If there was one skill in reading that I’d say that every one of my students is weak in it’s fluency.  Even my strong readers and strong comprehenders (is that a word?) aren’t where they should be.  They either lack expression, or they read in such short phrasing groups that their reading is choppy.  We do some work on this together.  As a whole class, we have poems in their daily binder and when we have a few extra minutes students orally read one of them.  And, of course, we work on it during small group instruction as well.  But I also want students to practice it independently since that really strengthens their skills.

One day each week students go to the Fluency Bin as their center.  In the bin are 6 whisperphones, a large document organizer, and 6 mini coupon organizers.  Students can take one small organizer to work on the cards, or take a stack from the large organizer.

You can read my post on making my whisperphones using PVC by clicking the image above.  Rather than buying expensive commercially purchased whisperphones, I just made a bunch out of PVC I got from my hardware store.  I really think having the whisperphones is crucial so students can hear themselves.  They’re aware of what a fluent reader sounds like, and the more they can hear themselves reading- really listening to themselves- the more they’ll become comfortable and confident.  I think whisperphones are key to building fluency in students.

There are a few different resources in the Fluency Bin with a few different focuses.  In the coupon organizers are a set of my phrasing task cards.

 

Research shows that doing repeated readings of short passages helps build students’ phrasing and expression.  I also designed these to have a few sentences on each card so that students practice appropriate phrasing in relation to punctuation.  I don’t know about you, but my students like to run right through periods.  You can click the image above to check it out in my TpT store.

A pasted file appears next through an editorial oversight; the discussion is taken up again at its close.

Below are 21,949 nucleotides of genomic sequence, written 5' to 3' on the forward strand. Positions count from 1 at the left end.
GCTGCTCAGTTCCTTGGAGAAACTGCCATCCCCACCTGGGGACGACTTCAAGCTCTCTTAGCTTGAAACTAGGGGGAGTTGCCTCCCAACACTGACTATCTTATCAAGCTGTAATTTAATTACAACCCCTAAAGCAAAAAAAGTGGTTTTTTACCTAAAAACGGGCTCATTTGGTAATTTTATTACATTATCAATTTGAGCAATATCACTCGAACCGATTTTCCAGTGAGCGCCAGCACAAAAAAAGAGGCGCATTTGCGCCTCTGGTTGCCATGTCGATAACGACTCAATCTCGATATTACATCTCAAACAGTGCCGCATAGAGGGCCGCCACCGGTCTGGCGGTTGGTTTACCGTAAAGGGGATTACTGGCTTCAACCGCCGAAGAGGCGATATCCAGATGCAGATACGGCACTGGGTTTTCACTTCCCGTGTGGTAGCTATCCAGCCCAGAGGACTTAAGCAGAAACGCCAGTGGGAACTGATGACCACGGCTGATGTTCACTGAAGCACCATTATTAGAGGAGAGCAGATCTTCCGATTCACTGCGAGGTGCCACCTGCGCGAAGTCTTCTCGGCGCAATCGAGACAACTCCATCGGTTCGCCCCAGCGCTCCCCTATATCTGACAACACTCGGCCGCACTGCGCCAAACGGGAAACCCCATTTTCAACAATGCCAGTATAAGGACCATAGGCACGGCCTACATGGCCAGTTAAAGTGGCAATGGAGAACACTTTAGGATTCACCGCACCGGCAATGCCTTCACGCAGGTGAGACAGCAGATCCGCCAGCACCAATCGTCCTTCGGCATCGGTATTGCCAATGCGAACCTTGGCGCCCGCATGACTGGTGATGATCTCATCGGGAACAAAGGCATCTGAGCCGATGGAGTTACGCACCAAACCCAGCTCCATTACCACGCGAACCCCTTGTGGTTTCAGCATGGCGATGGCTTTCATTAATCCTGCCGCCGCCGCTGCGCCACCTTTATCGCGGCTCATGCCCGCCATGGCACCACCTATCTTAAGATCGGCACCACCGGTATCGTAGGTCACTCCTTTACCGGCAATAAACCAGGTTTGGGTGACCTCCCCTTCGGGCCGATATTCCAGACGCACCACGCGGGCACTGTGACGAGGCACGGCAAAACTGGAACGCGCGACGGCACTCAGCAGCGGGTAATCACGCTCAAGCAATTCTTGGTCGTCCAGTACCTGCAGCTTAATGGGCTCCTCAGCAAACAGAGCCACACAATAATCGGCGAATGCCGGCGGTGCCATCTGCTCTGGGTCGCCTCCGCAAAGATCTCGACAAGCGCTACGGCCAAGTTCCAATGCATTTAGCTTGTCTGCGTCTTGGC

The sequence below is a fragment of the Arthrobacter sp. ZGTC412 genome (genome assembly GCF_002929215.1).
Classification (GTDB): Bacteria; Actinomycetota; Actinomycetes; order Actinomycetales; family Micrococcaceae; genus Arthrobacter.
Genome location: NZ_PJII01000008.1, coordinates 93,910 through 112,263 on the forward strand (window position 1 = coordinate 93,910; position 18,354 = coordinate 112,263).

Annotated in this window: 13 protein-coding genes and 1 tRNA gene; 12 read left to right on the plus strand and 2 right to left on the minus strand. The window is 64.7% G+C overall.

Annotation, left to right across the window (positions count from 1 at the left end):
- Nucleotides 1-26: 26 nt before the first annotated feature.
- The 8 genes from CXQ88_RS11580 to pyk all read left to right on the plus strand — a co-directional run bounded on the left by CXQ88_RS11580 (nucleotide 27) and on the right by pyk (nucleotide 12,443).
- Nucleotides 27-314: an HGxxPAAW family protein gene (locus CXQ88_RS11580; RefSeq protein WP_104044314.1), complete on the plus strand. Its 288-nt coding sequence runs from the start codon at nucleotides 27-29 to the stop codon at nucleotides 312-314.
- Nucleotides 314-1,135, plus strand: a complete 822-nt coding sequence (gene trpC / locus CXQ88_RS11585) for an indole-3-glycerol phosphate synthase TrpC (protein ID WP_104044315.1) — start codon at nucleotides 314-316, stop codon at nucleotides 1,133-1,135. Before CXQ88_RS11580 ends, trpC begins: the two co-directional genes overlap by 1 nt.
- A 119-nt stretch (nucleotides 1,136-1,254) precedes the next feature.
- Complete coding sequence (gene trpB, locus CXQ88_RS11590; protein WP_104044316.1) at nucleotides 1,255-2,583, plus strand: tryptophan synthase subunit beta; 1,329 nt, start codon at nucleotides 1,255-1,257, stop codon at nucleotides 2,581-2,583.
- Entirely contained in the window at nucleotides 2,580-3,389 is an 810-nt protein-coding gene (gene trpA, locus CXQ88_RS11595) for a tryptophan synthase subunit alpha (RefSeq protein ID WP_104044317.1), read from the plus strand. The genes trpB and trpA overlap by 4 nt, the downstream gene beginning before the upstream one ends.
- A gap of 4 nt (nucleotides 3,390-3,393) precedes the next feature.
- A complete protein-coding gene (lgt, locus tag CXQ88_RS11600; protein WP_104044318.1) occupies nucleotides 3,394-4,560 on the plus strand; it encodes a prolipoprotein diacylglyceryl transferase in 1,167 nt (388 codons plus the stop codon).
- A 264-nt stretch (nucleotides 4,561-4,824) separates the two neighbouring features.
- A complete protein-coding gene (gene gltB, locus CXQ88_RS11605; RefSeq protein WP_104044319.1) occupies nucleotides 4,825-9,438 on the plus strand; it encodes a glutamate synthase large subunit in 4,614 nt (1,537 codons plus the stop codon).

In the large document organizer I have laminated copies of poems from this book

I love to use poems to build fluency because the rhyming and rhythm really help students get a feel for fluency.  Plus, they’re generally pretty short so students aren’t overwhelmed and don’t get bored with it.  I’m also thinking I’ll laminate some Shel Silverstein and some Jack Prelutsky poems and add them to additional sections.
In another section, I have the large sentence sheets from Falling into First’s Autumn Flash Fluency.

 

Because students only go to the bin once per week, or as their choice as a fast finisher, they haven’t gotten too bored with the options that are there.  I will be changing out the Flash Fluency sheets with each season, and will swap out the phrasing cards after a while as well.

 

 

I monitor my students’ performance with fluency by using my Fluency Rubrics.  I created these a while back to track students’ performance with the 3 fluency components: prosody, accuracy, and automaticity.  To see more about the rubrics, click the image below.

How do you have your students build their fluency during independent time?  I’d love some more ideas and resources!